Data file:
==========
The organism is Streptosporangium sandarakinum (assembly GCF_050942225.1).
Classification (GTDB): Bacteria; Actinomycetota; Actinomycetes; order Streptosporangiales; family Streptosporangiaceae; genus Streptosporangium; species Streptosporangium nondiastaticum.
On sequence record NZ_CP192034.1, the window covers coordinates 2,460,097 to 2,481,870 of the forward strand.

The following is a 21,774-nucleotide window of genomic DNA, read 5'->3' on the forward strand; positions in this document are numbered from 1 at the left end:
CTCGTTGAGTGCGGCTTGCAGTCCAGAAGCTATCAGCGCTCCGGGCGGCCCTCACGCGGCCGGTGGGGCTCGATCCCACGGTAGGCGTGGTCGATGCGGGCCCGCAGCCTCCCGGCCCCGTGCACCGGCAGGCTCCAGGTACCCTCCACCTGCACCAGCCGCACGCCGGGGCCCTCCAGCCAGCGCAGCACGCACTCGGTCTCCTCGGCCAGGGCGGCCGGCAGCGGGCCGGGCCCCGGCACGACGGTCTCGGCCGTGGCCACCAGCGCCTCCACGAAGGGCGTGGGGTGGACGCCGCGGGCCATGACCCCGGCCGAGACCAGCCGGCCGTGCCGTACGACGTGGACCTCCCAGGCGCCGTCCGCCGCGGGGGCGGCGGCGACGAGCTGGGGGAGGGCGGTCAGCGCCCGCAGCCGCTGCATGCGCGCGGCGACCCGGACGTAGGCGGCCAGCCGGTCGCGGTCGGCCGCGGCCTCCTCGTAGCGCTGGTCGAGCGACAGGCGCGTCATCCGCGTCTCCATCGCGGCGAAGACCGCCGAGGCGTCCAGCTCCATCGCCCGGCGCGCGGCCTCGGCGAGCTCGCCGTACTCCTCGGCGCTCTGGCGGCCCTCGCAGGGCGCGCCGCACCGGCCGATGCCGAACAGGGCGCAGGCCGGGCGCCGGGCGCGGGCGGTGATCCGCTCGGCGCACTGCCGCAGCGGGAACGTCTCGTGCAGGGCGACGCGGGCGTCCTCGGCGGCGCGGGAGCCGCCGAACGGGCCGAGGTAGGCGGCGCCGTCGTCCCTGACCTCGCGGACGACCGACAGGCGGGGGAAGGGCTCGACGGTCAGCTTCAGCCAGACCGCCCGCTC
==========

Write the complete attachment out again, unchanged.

The organism is Streptosporangium sandarakinum (assembly GCF_050942225.1).
Classification (GTDB): Bacteria; Actinomycetota; Actinomycetes; order Streptosporangiales; family Streptosporangiaceae; genus Streptosporangium; species Streptosporangium nondiastaticum.
On sequence record NZ_CP192034.1, the window covers coordinates 2,460,097 to 2,481,870 of the forward strand.

The following is a 21,774-nucleotide window of genomic DNA, read 5'->3' on the forward strand; positions in this document are numbered from 1 at the left end:
CTCGTTGAGTGCGGCTTGCAGTCCAGAAGCTATCAGCGCTCCGGGCGGCCCTCACGCGGCCGGTGGGGCTCGATCCCACGGTAGGCGTGGTCGATGCGGGCCCGCAGCCTCCCGGCCCCGTGCACCGGCAGGCTCCAGGTACCCTCCACCTGCACCAGCCGCACGCCGGGGCCCTCCAGCCAGCGCAGCACGCACTCGGTCTCCTCGGCCAGGGCGGCCGGCAGCGGGCCGGGCCCCGGCACGACGGTCTCGGCCGTGGCCACCAGCGCCTCCACGAAGGGCGTGGGGTGGACGCCGCGGGCCATGACCCCGGCCGAGACCAGCCGGCCGTGCCGTACGACGTGGACCTCCCAGGCGCCGTCCGCCGCGGGGGCGGCGGCGACGAGCTGGGGGAGGGCGGTCAGCGCCCGCAGCCGCTGCATGCGCGCGGCGACCCGGACGTAGGCGGCCAGCCGGTCGCGGTCGGCCGCGGCCTCCTCGTAGCGCTGGTCGAGCGACAGGCGCGTCATCCGCGTCTCCATCGCGGCGAAGACCGCCGAGGCGTCCAGCTCCATCGCCCGGCGCGCGGCCTCGGCGAGCTCGCCGTACTCCTCGGCGCTCTGGCGGCCCTCGCAGGGCGCGCCGCACCGGCCGATGCCGAACAGGGCGCAGGCCGGGCGCCGGGCGCGGGCGGTGATCCGCTCGGCGCACTGCCGCAGCGGGAACGTCTCGTGCAGGGCGACGCGGGCGTCCTCGGCGGCGCGGGAGCCGCCGAACGGGCCGAGGTAGGCGGCGCCGTCGTCCCTGACCTCGCGGACGACCGACAGGCGGGGGAAGGGCTCGACGGTCAGCTTCAGCCAGACCGCCCGCTC